The Welsh - or not so Welsh, depending on your point of view - are preparing to make a decent fist of next week's International Rugby Board disciplinary hearing into the eligibility scandal that disrupted and, in many ways, overshadowed this season's inaugural Six Nations' Championship.
Shane Howarth, the former All Black full-back who won 19 caps for his adopted country between the autumn of 1998 and March of this year, set the tone for the impending proceedings by declaring: "I'm completely Welsh and will be until I die."
If Howarth was exaggerating just a little - he was, after all, born in Auckland and played three Tests with a silver fern on his breast - his comments at least indicated that he was willing to fight his corner. "I'll accept the decision of the IRB panel, however it goes, but either way, I'll be back," said the Newport player, who moved to Gwent from Sale at the start of the campaign. "I owe it to the Welsh supporters, who have been fantastic to me."
Howarth will be represented by a liberal sprinkling of the great and good of Welsh rugby: Sir Tasker Watkins, the president of the national union, plans to travel to Dublin in support of his man, along with Dennis Gethin, the WRU secretary, and Terry Cobner, the director of rugby. Three other players are scheduled to be cross-examined on the precise extent, if any, of their Welshness: Brett Sinkinson, the Neath flanker from the Bay of Plenty who was the original subject of the eligibility furore, and two fringe members of the Red Dragonhood, the Scunthorpe-born wing Nick Walne and the South African lock Tyrone Maullin.
The Scots will also be up before the beak on Tuesday. Dave Hilton, the Bristol-born butcher nicknamed "McChop" when he first declared himself available, must explain how he came to win more than 40 tartan-tinted caps despite the fact that his grandfather was born in the West Country. Jon Stuart, the former Leicester centre and A international, also has some talking to do.
On the Premiership front, an ailing Northampton yesterday confirmed that Pat Lam, their inspirational Samoan captain, would not recover from shoulder trouble in time to feature in tomorrow's East Midlands derby with Leicester, the title favourites, at Welford Road. Lam suffered the injury in the closing seconds of last weekend's defeat by Bath - "I'm sure my shoulder popped out of it socket, but then went straight back in," he explained at the time - and his absence makes life doubly difficult for a side attempting to keep their league campaign on the rails while preparing for serious cup business in two competitions over the coming fortnight.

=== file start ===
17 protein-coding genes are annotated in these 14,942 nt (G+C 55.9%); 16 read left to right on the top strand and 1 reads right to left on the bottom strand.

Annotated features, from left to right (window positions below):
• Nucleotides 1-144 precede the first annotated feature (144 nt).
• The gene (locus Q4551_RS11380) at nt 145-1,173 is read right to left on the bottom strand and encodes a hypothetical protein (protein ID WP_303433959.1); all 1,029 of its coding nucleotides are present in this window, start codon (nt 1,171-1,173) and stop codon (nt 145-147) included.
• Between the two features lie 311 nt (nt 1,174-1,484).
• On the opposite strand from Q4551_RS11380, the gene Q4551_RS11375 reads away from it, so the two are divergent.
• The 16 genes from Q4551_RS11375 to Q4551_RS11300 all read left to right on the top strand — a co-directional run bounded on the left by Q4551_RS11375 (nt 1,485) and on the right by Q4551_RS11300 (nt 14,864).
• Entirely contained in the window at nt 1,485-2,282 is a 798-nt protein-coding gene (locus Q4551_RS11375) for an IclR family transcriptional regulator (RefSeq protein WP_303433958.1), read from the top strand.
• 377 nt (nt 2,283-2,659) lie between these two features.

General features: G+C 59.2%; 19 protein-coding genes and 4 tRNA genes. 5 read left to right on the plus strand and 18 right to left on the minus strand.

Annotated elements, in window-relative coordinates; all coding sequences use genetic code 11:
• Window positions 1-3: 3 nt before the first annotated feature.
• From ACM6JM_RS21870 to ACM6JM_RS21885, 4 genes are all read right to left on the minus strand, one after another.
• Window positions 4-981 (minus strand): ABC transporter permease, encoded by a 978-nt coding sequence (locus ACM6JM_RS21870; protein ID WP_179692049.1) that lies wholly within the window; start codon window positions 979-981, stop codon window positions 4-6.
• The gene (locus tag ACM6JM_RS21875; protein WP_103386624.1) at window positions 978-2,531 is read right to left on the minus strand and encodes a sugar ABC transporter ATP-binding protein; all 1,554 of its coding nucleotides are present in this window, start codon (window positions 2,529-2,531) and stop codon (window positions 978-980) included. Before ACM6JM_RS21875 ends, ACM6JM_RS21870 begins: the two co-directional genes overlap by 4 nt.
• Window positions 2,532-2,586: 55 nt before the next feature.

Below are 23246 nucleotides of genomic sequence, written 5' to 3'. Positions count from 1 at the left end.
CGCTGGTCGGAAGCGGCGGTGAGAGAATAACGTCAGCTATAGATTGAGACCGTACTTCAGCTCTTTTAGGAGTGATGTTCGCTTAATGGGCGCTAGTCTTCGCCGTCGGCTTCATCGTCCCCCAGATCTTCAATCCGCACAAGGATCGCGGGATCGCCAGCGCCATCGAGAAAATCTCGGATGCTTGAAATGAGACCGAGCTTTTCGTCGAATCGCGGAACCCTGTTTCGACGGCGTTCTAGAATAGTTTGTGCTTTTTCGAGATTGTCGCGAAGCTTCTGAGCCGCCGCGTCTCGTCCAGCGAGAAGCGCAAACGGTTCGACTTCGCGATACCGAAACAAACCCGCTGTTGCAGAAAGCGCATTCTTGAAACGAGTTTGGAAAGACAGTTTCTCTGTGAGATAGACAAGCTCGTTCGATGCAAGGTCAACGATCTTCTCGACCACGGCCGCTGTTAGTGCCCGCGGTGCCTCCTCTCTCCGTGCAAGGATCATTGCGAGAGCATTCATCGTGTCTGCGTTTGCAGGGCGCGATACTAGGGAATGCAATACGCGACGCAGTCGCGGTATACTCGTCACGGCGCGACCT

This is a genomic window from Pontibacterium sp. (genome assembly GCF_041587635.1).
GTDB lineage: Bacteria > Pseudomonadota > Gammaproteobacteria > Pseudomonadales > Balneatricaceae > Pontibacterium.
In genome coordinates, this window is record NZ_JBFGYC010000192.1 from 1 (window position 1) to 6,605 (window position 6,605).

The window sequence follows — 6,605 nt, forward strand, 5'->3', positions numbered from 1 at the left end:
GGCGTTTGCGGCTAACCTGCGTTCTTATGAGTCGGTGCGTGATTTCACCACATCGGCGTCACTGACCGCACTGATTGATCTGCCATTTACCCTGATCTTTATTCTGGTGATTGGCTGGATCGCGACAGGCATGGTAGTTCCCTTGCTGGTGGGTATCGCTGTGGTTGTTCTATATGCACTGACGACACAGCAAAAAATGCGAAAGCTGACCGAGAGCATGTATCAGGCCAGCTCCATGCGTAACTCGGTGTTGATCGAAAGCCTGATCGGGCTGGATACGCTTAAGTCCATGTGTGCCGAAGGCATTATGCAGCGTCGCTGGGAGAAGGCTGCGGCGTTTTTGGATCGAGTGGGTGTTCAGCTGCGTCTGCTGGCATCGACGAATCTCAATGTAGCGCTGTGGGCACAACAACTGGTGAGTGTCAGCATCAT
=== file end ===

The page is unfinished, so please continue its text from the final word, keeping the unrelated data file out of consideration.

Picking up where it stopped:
John Steele, the Saints' director of rugby, named the second-string loose forwards Simon Hepher and Colin Allan in a 25-man squad, but may consider shifting Tim Rodber out of the second row and running him at No 8. Steele certainly has the boilerhouse personnel to handle such a radical remodelling of his back five: Jon Phillips, Andy Newman and the Scottish international lock Richard Metcalfe are all included in the party.
Allan Bateman, the Lions centre who has done so much to maximise Northampton's back-line effort this season, will join Lam in the grandstand after failing to shake off a rib injury, but Matt Dawson, the England captain, is back in the frame for a start at scrum-half.
Bath, meanwhile, declared Angus Gardiner, their open-side flanker, fit for tomorrow's home fixture with Harlequins. Gardiner suffered gashes over both eyes during the victory at Northampton six days ago.Reuse content